An Excerpt from The Google Story

It’s time for another book about search, Google to be specific. While John Battelle’s excellent book The Search is about the search biz and technology as a whole (yes, with plenty about Google), the new book (due out tomorrow in the U.S.) by David Vise from the Washington Post and Mark Malseed focuses squarely on Google (Vise calls it a biography) and is titled, The Google Story. Today, The Post published an excerpt from the book.

You can read Chapter 26, “Googling Your Genes,” here. More to say once we can read the entire book. Btw, an abridged audio version of The Google Story is also being released.

Here are a few key passages (IMHO) from the excerpt:

Brin and Page foresee Google users having universal access to vast repositories of fresh information, some of it public and some private, which is not currently available on the Internet. This encompasses motion pictures, television, and radio programs; still images and text; phone calls and other voice communications; educational materials; and data from space. The pair is also involved in the hunt for clean, renewable energy sources to power Google and broaden economic growth. “These guys have a big, compelling vision for what the company is going to do,” said Stanford president John Hennessy. “They think very hard about the long term.”

One of the most exciting Google projects involves biological and genetic research that could foster important medical and scientific breakthroughs.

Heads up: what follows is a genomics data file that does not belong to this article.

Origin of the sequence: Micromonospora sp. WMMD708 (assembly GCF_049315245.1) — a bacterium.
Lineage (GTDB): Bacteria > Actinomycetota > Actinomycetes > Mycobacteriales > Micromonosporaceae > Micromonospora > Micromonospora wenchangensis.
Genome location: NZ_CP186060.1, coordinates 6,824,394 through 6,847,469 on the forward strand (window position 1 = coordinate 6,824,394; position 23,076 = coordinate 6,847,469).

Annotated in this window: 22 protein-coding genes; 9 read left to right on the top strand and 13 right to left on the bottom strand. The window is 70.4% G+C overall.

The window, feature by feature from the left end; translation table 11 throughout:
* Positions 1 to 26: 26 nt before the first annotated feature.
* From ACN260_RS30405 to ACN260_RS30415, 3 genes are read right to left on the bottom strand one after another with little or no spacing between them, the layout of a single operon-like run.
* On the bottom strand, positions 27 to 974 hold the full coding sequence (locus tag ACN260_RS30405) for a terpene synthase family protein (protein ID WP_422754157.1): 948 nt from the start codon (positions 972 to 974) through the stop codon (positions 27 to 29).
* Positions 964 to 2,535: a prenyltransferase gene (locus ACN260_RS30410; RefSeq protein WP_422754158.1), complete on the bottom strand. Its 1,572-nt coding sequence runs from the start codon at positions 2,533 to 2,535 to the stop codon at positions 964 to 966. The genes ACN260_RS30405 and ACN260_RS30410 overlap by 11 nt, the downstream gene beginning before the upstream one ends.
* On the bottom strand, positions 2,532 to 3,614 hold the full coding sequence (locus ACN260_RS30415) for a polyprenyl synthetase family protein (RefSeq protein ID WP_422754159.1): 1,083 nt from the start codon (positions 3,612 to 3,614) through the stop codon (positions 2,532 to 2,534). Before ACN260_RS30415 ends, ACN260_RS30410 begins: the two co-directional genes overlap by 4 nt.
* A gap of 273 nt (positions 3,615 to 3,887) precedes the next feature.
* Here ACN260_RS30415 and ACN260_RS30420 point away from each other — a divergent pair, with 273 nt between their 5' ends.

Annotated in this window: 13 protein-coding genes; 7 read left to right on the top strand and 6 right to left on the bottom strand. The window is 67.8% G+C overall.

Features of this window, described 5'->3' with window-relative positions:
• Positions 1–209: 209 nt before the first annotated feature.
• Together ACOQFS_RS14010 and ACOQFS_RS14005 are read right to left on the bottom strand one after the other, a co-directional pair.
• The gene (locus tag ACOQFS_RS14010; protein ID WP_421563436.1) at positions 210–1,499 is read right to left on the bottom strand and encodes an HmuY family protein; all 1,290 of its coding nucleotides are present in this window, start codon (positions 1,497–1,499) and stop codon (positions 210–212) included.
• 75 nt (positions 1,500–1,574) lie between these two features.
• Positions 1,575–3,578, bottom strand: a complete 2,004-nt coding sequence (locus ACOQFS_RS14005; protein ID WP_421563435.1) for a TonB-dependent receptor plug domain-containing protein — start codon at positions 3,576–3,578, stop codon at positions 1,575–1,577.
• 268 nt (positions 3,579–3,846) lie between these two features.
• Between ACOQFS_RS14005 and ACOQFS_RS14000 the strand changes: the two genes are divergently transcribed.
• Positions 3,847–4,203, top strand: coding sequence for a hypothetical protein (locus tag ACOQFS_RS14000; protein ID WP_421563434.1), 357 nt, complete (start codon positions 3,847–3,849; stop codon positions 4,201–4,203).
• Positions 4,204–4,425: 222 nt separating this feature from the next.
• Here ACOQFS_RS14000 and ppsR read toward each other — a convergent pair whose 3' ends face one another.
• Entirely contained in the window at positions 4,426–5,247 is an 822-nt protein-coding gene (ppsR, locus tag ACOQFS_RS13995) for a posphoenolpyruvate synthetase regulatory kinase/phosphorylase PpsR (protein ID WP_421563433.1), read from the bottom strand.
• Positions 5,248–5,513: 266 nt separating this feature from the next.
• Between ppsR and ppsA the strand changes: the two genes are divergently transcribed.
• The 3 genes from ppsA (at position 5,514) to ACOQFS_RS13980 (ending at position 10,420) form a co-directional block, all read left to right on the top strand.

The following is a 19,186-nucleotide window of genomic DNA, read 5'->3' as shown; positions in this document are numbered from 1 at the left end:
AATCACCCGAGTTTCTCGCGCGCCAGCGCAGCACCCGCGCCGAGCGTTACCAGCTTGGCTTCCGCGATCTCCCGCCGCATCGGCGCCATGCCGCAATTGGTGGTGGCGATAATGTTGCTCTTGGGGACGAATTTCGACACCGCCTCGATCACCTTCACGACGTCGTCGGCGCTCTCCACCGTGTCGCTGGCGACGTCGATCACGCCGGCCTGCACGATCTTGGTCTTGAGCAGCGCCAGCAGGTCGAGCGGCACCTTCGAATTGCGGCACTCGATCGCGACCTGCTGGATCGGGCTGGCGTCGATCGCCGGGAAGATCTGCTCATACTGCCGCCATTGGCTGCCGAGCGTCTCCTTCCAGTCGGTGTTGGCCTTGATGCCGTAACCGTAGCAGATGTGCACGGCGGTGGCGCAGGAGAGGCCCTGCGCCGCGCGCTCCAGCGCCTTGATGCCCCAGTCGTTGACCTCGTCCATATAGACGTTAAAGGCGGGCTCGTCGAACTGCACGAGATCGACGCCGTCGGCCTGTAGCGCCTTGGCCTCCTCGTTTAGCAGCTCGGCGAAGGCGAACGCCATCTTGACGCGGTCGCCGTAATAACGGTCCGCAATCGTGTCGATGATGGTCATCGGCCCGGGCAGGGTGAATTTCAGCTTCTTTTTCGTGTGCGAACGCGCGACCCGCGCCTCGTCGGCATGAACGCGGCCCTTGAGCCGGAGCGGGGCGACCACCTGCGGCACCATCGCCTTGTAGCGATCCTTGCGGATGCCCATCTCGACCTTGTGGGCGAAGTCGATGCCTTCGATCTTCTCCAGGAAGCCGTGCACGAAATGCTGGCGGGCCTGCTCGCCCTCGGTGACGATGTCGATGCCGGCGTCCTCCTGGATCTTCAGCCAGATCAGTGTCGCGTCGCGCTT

Google’s data-mining techniques appear well-suited to the formidable challenges posed by analyzing the genetic sequence. It has begun work on this project, but has not been required to disclose any information about it publicly since the work has no impact on its current revenue and profits.

Among the other innovations that Sergey Brin and Larry Page would like to see Google and other firms achieve in the future is the production of affordable, clean-burning fuel that does not harm the environment. The source for this power is likely to be the sun. This area of research is important to Page, who for years has focused on the enormous quantities of electricity needed to power Google’s network of hundreds of thousands of computers.

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